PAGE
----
Canberra-based political analyst Peita Davis was inspired to open her own ethical and sustainable online design store after living in Kenya when her husband was on a posting.
During her two years in the country, she observed a cultural appreciation for locally designed and crafted objects that went on to become family heirlooms, passed down between generations.
It was something she wanted to encourage in Australia. To combat its throwaway society, to make available beautiful things that were built to last. She also wanted to show that "beautiful design and sustainability are not mutually exclusive".
So came Gingerfinch, an online design business that sources lifestyle, homewares, accessories and jewellery from across the globe, curating the objects from design studios that operate ethically, sustainably and with a focus on locality.
Peita, 39, says the products are put through a "rigorous sustainability test" before she agrees to feature them. They must be made ethically and in fair conditions from sustainable materials or recycled.
Everything she curates has an "intended function and solves a problem. Items must be as effective and efficient as they are beautiful".
Peita learnt those values early, growing up in Canberra, in Kaleen, and spending time with her grandmother "a woman of the Depression" who knew the value of things and how to get the most from everything.
"She always had a pot of soup on the stove, nothing was ever wasted," Peita said.
"Her home was minimalist but everything in it was beautiful. She always had the best of what she could afford.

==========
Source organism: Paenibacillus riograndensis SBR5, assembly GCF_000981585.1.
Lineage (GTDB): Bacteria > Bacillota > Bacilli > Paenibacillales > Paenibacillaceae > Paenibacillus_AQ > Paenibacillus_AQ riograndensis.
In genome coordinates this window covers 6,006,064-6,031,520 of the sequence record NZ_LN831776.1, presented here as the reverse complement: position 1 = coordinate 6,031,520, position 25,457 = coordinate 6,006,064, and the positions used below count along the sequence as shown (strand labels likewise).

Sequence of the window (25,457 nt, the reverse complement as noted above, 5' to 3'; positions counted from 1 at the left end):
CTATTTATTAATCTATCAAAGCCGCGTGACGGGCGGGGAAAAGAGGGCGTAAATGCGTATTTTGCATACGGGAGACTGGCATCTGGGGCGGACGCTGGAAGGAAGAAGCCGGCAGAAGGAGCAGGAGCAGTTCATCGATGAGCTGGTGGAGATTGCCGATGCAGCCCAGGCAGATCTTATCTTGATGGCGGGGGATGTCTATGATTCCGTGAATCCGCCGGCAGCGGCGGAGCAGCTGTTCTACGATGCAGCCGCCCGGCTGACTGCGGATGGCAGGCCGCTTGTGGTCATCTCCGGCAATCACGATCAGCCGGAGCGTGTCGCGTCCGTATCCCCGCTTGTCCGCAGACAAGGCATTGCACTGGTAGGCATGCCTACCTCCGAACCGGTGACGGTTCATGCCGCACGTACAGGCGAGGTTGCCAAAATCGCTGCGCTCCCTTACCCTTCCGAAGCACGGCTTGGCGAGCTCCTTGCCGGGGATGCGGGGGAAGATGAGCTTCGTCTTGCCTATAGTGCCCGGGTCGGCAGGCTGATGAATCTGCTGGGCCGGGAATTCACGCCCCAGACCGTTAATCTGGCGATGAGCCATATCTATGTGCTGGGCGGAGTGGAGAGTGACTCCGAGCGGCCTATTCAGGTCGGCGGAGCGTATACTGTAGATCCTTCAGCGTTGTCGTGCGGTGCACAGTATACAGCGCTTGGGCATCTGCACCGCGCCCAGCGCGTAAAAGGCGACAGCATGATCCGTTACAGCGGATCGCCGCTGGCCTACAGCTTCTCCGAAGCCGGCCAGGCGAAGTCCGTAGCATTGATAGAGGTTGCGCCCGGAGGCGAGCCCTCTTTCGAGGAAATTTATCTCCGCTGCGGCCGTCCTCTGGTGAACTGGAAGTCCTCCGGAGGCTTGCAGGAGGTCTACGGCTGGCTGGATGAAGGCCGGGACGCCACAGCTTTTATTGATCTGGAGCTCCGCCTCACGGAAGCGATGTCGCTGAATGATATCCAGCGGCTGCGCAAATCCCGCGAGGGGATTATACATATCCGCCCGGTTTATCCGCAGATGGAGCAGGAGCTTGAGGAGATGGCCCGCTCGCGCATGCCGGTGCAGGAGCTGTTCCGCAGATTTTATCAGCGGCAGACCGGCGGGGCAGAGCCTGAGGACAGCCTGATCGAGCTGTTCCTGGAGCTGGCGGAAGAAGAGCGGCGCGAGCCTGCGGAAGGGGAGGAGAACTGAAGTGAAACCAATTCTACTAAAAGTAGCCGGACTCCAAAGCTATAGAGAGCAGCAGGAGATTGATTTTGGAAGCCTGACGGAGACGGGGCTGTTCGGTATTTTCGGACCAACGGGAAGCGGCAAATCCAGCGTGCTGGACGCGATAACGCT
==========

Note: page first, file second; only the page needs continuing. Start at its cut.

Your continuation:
"I think as I grew older, I realised what an influence she had had on me. I still have the crocheted rug she had in her house for 30 years."
Now living on the Kingston Foreshore, Peita still works in the public service while encouraging her fledgling business. She called it Gingerfinch, because she always loved birds, Australian birdsong grounded her to home, and because "my husband is a ginger".
"So, I'm the finch and he's the ginger," she said, with a laugh.
As a political analyst, Peita's specialty was the Middle East. When her husband was posted to Kenya for three years, she went for two years, from 2012 to 2014, She spent her time there travelling to the quirkier, less known parts of Narobi, enjoying finding unique items and seeing how they were made. They all had a story.
She couldn't shake what she had seen.
"When I returned to Australia, I could sense that there was an emphasis on buying into short-lived trends, no matter the environmental or social impact of that behaviour.," she said
. "I started Gingerfinch as a way of highlighting that good design, ethics and sustainability don't need to be mutually exclusive, and to encourage a stronger connection to the things we bring into our home."
She says the reaction to the business so far has been "really, really good". And while she sells to customers all over Australia, Canberra customers are given a special treat - able to opt to pick up their items for free from the Kingston Foreshore rather than pay for postage.
"It's a good way to meet my customers and they can have a coffee while they're here," she said.
- More at gingerfinch.com.au.